Be Alert to Conflict Handling Styles.
Even without major cross cultural differences, there can be a substantial discrepancy between the way one believes one is behaving and the way others perceive it. Classic examples are disconnects between people with different styles of handling conflict. These often are classified in five groups: competitors, compromisers, collaborators, accommodators, and avoiders. First, knowing one’s own preferred mode of handling conflict can alert one to natural ways of reacting and can liberate one to try out different approaches. Understanding these modes leads to a better understanding of the negotiating counterparty, and also to an appreciation of how they might be perceiving us.
Test Drive the Thomas-Kilmann Conflict Mode Instrument.
While we will not have time to administer this test during this 50 minute period, it can be instructive to test oneself using the Thomas-Kilmann Conflict Mode Instrument.6 This series of questions takes an inventory of one’s preferred style of handling conflict. The basic premise is that people vary in the degree to which they seek to assert their own interests even at the expense of others (compete), or to cooperate and promote the interests of others (accommodate). Some prefer just to avoid conflict altogether, neither asserting their own interest in the particular dispute, nor satisfying the other’s interest. Others seek a moderated satisfaction of their own interests and those of the other, through the shared sacrifice of compromise. Yet others maximize the promotion of both their own interests and those of the other – through collaboration. Despite the apparent preference of negotiation theorists for collaboration – as the way to reach the pareto optimum – the TKCMI advises that each of these modes of handling conflict has its own utility and drawbacks. It is a fascinating study, worth investigating.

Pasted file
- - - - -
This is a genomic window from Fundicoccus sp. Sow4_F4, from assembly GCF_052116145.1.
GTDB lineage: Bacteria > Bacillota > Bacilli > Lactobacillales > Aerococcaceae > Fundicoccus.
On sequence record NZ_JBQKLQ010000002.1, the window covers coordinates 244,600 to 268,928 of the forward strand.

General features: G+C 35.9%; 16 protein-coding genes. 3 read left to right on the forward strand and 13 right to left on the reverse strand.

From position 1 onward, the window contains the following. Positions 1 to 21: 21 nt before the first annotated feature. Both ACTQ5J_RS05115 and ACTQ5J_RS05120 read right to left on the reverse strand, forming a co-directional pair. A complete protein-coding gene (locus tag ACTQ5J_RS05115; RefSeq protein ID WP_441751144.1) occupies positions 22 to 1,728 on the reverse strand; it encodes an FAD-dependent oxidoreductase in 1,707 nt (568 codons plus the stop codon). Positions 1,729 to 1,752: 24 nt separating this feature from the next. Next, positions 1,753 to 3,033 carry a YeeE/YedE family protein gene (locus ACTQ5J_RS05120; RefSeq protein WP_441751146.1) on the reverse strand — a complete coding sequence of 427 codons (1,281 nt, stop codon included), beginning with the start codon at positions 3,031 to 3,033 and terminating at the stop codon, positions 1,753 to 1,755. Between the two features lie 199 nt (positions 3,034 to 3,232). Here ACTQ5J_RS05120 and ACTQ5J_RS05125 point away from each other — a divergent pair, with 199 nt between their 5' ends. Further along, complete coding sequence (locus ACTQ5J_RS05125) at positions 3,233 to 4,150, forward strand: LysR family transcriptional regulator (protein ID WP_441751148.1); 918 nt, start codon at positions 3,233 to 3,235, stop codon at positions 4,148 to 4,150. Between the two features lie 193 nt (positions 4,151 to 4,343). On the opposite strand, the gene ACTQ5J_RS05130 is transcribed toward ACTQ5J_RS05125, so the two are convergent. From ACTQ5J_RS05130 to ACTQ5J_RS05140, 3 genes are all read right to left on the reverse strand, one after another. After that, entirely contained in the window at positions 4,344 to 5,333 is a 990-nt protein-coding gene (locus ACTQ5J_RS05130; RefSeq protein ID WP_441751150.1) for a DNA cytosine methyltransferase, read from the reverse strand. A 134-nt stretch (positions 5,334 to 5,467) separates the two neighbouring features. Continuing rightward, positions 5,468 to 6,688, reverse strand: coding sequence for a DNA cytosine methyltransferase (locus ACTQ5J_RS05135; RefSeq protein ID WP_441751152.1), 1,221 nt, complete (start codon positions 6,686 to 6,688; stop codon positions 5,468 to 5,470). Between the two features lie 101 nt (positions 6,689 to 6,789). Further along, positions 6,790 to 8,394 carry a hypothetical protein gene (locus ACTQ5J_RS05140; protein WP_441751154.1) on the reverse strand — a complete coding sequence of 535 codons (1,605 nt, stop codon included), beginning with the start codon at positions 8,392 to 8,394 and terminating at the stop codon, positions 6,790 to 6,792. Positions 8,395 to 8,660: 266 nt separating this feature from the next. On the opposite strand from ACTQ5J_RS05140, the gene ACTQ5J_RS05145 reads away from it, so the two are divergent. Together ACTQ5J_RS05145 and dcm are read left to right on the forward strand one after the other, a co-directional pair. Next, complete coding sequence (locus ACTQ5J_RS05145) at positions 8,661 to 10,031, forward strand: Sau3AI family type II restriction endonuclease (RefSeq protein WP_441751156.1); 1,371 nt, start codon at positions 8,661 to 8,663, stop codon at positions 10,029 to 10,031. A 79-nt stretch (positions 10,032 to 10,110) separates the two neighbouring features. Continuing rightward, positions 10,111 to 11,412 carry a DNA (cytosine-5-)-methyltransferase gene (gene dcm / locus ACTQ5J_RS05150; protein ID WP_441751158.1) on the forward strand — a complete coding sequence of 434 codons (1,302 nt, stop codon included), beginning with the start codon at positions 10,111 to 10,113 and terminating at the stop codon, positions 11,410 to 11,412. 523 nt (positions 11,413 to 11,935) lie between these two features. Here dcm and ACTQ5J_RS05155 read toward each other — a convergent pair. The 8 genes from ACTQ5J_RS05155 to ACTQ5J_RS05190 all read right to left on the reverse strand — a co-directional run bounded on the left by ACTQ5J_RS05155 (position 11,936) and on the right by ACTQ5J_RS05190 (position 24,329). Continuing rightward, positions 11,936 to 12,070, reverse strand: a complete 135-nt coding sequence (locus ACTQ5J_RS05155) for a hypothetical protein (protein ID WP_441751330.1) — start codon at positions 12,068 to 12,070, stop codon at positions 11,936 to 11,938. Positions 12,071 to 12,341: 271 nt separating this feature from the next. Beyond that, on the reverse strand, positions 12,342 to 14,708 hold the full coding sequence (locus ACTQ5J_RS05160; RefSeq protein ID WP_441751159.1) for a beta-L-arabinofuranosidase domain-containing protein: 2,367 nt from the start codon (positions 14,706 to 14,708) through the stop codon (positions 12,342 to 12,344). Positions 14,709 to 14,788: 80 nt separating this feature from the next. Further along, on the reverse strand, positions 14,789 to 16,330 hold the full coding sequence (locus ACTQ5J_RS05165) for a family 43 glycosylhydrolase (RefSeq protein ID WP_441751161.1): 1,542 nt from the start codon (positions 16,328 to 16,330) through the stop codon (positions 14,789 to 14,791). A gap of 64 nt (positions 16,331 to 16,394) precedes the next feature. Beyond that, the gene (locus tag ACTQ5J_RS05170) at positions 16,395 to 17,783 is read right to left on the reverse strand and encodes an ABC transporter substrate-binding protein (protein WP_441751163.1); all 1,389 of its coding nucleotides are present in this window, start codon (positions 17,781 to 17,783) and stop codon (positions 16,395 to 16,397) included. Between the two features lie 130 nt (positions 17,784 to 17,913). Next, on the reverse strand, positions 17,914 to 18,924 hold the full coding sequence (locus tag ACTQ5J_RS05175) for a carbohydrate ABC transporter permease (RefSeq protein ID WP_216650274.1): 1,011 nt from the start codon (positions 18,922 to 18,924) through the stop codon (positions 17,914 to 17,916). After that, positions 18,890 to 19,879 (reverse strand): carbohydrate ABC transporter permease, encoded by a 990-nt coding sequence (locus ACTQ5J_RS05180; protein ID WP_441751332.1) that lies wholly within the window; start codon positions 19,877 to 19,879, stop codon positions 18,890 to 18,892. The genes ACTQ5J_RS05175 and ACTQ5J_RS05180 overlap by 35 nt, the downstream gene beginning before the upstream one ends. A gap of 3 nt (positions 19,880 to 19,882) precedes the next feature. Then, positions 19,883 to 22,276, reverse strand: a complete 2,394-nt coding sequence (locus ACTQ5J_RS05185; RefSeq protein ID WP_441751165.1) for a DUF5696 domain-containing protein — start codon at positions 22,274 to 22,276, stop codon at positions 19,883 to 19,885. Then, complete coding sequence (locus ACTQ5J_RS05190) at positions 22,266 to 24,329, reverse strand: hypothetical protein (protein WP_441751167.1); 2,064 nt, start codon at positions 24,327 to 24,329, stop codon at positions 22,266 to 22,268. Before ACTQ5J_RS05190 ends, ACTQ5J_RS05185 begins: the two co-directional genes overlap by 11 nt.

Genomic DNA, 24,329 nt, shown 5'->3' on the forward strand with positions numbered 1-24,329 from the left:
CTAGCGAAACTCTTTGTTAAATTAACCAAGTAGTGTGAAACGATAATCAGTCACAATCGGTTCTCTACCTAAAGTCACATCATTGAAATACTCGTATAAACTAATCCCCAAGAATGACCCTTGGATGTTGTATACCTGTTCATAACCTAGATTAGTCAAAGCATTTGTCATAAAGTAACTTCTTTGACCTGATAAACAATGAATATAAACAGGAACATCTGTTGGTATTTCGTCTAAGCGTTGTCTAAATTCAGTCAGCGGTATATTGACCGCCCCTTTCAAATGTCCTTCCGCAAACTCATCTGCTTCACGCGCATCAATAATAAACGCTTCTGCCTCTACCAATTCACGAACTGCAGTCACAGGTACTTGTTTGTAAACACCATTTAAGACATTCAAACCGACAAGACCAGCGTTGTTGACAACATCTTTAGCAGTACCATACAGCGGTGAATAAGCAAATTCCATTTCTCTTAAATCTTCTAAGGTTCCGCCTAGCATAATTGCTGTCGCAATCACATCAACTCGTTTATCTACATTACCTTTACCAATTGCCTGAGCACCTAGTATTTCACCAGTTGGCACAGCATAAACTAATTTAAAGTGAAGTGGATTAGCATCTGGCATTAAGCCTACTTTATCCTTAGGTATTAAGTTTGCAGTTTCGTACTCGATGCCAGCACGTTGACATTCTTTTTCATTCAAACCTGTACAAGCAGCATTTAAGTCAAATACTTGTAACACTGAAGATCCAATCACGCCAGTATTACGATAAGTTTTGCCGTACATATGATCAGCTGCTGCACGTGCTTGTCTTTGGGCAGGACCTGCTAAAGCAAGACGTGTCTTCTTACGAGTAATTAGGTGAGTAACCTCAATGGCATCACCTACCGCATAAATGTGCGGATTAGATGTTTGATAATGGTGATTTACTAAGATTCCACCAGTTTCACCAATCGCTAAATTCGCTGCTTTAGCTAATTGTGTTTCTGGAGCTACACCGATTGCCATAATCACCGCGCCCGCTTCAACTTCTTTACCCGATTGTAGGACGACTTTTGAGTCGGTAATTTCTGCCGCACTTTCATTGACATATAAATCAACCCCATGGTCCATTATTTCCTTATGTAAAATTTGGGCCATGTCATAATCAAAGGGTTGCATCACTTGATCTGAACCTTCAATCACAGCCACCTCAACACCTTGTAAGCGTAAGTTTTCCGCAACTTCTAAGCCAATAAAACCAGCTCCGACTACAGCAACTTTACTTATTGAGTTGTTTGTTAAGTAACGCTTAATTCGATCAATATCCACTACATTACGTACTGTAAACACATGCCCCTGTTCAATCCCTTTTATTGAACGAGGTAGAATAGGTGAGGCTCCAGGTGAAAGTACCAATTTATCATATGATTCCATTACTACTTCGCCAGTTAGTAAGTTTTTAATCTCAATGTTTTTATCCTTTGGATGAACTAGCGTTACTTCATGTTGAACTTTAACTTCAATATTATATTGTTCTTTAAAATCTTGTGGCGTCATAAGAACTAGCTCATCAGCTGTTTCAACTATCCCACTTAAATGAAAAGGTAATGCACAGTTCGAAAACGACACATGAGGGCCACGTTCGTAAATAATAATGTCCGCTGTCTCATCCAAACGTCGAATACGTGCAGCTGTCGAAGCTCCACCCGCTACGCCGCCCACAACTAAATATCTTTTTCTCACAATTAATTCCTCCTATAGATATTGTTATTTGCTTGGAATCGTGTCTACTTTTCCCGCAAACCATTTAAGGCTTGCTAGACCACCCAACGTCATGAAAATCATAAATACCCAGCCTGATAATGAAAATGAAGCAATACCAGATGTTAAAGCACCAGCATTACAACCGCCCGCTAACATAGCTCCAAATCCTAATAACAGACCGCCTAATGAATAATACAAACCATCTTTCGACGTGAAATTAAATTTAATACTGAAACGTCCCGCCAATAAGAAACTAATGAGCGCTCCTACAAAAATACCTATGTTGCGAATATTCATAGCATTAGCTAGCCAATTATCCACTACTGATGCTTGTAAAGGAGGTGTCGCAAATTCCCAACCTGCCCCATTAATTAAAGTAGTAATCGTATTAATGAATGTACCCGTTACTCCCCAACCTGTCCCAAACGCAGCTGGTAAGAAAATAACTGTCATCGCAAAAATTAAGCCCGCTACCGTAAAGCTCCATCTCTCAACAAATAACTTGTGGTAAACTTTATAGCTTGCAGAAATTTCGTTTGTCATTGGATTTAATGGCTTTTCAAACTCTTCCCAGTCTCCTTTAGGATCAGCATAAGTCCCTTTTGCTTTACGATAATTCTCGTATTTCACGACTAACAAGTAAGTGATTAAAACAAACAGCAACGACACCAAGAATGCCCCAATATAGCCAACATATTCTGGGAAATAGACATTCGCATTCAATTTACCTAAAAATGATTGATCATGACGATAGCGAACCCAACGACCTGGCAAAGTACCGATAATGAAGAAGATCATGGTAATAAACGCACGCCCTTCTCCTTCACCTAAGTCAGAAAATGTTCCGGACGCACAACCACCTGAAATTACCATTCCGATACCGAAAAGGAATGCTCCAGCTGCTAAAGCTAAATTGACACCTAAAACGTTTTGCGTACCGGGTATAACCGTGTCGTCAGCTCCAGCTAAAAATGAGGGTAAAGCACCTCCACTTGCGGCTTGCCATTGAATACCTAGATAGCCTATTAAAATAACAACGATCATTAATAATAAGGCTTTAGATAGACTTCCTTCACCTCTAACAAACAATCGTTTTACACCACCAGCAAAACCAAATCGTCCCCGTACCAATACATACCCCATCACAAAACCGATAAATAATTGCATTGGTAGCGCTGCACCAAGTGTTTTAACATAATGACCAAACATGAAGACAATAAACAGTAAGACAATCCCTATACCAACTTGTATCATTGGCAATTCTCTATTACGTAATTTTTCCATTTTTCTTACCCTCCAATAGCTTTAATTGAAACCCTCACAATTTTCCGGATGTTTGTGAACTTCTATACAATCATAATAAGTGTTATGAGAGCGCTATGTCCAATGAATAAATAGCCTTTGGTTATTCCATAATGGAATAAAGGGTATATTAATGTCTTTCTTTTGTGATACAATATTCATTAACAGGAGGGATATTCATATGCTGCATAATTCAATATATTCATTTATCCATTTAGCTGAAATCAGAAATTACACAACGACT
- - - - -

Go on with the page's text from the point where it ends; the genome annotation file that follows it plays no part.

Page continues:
For our purposes, in addition the knowledge of self and other gained through familiarity with the TKCMI and its principles, there is an added insight into the way people of different mode preferences interact and understand each other. A classic example is the competitor matched with an avoider. Competitors like to seal deals. Avoiders prefer to take time. The result can often be an odd mix where competitors offer up a series of increasing offers, just to be frustrated by further delays by hesitant avoiders. Judgments can be added to the mix, with competitors thinking avoiders are not trying or not appreciating their efforts and avoiders thinking competitors are pushy and self-interested.
Try Being Proactive – Understand One’s Impact
Awareness of differences in styles and preferences can help with self understanding, as well. Beyond this, there are a host of behaviors and expressions that can have an impact on others and lead them to perceive us in manner different from the way we perceive ourselves. To the extent we are seeking to accomplish the goal of building an agreement that maximizes everyone’s interests, we need to encourage the other to feel safe making disclosures about their interests, and to feel it is in their own interest to maximize ours.